Only then do you set the threshold value in a meaningful range, knowing that even an even higher volume would produce a very musical result. You tend to use this processing within a take; I would still use track automation to adjust the volume of different recordings.
At the recording
A completely different area of application is the use of a compressor while recording. In the past, this was often used to absorb strong level jumps in order to avoid overloading and clipping. With today's converter technology, this argument is actually obsolete.
Much more important, however, is that the use of compressors during recording usually leads to a completely different take and sometimes even to a more dynamic signal! A singer who sings to a playback in headphones will always maintain a certain volume because otherwise he will simply no longer hear himself in relation to the playback and his voice will be masked by the other signals. With a subtle compressor that prevents getting lost in the mix, you can easily support the musical performance, even if you don't have a professional in front of the microphone!
Whether you really record the compressor or only use it in the monitor mix is ultimately a matter of taste. A short attack and release time can be quite appropriate, it depends a lot on how dynamic the performance is!
The previous examples are always based on an existing volume difference. Often, however, compressors are used very simply to shape the sound and ensure that certain areas of a signal are emphasized more strongly. For example, a medium attack time with a low threshold and a short release can clearly emphasize the first milliseconds of a signal. The speech intelligibility or the general assertiveness of a sound in the mix improves when the setting is right!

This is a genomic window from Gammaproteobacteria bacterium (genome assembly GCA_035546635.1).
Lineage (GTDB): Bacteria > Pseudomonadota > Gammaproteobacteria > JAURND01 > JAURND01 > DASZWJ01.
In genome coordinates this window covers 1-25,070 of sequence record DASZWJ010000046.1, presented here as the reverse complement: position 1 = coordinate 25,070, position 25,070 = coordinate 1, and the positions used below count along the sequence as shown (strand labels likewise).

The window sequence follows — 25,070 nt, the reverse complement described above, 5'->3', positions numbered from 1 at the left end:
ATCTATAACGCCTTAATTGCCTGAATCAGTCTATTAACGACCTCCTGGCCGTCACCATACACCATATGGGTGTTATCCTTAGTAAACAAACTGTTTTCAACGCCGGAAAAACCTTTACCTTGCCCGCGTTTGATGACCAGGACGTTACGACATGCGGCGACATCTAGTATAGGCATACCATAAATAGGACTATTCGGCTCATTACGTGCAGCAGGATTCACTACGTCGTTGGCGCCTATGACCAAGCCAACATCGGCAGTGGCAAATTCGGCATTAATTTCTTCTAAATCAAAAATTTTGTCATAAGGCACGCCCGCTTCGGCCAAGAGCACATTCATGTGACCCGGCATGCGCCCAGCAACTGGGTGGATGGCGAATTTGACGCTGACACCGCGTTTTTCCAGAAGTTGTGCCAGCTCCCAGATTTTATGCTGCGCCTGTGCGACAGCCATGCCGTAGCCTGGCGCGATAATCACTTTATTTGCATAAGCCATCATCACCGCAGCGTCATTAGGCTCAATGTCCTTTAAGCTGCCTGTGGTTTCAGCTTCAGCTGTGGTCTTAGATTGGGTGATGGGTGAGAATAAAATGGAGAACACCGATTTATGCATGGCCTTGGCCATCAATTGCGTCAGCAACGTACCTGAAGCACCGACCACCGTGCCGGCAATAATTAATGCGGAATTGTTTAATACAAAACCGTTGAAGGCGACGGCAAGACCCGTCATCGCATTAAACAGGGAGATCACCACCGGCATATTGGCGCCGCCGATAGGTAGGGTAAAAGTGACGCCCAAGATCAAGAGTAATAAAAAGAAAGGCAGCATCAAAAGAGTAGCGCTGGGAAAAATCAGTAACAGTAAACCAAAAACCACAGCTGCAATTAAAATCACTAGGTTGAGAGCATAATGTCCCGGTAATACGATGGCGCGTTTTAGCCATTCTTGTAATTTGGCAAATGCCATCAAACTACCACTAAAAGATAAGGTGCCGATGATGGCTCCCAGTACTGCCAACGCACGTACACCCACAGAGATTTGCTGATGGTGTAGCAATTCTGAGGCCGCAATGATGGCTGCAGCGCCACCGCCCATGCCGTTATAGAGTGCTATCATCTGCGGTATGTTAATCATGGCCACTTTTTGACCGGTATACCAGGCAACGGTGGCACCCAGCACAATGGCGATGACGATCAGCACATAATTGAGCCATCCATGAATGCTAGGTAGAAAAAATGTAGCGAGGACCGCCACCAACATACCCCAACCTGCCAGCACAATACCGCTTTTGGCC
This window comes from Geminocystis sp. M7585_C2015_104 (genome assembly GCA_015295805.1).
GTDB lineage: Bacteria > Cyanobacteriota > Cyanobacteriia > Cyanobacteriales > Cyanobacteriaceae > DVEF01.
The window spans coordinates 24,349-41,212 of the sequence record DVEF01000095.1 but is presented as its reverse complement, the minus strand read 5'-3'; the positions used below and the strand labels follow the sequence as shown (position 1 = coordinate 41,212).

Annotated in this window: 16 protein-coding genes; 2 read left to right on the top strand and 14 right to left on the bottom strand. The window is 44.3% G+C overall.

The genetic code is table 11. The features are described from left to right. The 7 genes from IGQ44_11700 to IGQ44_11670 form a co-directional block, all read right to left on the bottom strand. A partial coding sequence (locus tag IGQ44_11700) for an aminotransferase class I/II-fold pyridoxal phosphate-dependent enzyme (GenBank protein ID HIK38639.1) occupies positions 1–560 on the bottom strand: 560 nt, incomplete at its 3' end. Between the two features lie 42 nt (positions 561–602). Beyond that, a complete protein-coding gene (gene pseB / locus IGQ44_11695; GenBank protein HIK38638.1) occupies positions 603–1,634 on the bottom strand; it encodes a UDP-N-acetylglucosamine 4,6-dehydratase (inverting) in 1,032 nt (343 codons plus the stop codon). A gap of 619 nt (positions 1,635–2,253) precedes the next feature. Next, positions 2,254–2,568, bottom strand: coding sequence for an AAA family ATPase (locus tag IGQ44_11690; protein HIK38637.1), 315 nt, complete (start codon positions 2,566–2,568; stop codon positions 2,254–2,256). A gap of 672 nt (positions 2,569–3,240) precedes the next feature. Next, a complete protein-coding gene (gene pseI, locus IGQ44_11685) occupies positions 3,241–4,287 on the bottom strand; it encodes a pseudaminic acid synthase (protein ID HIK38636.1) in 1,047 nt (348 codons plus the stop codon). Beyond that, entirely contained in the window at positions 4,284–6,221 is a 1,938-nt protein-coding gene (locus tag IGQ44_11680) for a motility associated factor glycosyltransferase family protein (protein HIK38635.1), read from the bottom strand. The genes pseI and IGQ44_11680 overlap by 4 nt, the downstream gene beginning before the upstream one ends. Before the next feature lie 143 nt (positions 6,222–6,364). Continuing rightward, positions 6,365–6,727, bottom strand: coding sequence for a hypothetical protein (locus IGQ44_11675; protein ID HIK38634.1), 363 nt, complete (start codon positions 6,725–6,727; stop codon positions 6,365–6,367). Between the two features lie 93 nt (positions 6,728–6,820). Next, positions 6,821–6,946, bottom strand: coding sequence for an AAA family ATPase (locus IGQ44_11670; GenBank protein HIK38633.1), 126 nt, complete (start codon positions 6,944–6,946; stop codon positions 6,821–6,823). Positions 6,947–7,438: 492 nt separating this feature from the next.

With a very short attack and a medium release, on the other hand, you emphasize the decay phase of a sound and grind more intrusive attacks a little more pleasantly into your overall mix. There is also special software and hardware, such as SPL's Transient Designer, with which you can change sounds in a very targeted and simple manner. In addition, everything is really allowed for this purpose, and an "incorrect" setting may be exactly the right one!
If a compressor not only has a sidechain EQ, but also a real additional audio input, you can use it to create space in the mix. A common trick is to put the bass drum on the sidechain input of the bass compressor. Here, too, it is important to find a musical variant of the attack and release times, depending on the style of music, the effect can stand out clearly!
In a guitar-heavy song, you can use a sidechain compressor to separate the lead guitar from the remaining guitar tracks by using the lead guitar as a sidechain signal for the remaining tracks.
Without being clear about the actual application area of a compressor for a certain signal, it should not be used in the first place. Compressors don't automatically make a signal better by themselves, they can, if used incorrectly, destroy even our best and most emotional recordings!
No channel strip preset knows your area of application. If you want to equalize the volume of different takes, a preset setting to emphasize the attacks will only flatten your dynamic passages in an unmusical manner.
If used skillfully, compressors will help you improve your overall mix, increase the overall volume and better coordinate the individual tracks.
Think in advance what you expect from a compressor on a track. Just because it is only a mouse click away in every DAW today doesn't mean that it is of any use to us!